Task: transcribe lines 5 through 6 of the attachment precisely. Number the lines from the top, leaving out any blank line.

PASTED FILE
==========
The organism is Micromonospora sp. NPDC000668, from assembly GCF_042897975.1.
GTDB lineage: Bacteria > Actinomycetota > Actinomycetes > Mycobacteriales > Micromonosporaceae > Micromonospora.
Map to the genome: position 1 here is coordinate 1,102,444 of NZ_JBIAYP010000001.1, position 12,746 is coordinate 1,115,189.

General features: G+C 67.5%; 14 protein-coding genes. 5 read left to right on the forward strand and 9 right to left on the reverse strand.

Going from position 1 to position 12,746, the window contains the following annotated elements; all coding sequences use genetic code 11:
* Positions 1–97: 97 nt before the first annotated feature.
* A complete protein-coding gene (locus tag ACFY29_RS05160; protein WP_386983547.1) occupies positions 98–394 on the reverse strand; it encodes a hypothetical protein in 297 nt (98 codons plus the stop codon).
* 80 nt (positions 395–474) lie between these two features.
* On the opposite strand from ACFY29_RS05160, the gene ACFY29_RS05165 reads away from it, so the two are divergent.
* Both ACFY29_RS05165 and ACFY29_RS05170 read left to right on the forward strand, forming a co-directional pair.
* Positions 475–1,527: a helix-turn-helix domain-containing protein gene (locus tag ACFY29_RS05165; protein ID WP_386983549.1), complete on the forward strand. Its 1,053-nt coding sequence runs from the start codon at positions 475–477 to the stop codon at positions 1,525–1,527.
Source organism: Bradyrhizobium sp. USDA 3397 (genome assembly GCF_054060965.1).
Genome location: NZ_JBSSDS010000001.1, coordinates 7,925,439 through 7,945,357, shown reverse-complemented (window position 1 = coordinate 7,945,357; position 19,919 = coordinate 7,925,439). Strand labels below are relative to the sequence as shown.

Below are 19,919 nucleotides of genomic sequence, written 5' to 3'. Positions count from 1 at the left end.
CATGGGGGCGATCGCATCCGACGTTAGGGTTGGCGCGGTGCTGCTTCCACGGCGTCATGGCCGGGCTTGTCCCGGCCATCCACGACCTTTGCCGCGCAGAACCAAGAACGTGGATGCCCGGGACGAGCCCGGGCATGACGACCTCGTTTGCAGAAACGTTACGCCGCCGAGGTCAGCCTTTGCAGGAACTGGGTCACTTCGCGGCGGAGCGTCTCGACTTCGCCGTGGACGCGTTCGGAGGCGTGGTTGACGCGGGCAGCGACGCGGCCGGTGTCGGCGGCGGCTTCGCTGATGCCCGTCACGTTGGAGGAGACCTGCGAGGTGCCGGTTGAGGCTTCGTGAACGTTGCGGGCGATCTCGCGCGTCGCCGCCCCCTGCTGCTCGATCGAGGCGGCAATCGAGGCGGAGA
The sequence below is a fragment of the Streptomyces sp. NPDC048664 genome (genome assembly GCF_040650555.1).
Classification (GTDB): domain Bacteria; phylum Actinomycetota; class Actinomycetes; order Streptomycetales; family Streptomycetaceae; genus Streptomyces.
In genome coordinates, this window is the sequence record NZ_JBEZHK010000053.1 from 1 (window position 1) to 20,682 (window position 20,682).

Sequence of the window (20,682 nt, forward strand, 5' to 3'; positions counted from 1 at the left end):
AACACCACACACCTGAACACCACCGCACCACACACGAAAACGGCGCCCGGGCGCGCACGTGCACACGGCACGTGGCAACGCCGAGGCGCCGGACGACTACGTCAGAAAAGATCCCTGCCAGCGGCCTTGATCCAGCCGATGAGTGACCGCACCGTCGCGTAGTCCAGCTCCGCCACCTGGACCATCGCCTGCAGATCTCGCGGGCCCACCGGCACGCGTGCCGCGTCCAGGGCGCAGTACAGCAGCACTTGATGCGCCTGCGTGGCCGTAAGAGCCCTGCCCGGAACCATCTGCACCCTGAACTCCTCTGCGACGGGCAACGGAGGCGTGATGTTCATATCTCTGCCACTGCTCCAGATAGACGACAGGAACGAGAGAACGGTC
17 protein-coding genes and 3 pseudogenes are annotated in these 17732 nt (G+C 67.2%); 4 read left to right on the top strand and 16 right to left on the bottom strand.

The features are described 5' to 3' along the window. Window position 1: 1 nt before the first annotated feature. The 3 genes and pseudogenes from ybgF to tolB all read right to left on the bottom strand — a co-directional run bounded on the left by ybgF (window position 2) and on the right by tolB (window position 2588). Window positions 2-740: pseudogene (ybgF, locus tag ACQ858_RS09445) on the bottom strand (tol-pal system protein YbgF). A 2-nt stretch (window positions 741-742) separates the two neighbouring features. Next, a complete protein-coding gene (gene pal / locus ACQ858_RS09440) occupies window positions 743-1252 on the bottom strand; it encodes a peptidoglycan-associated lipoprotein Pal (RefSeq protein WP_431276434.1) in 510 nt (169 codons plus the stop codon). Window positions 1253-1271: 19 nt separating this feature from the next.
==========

Going from position 1 to position 12,746, the window contains the following annotated elements; all coding sequences use genetic code 11:
* Positions 1–97: 97 nt before the first annotated feature.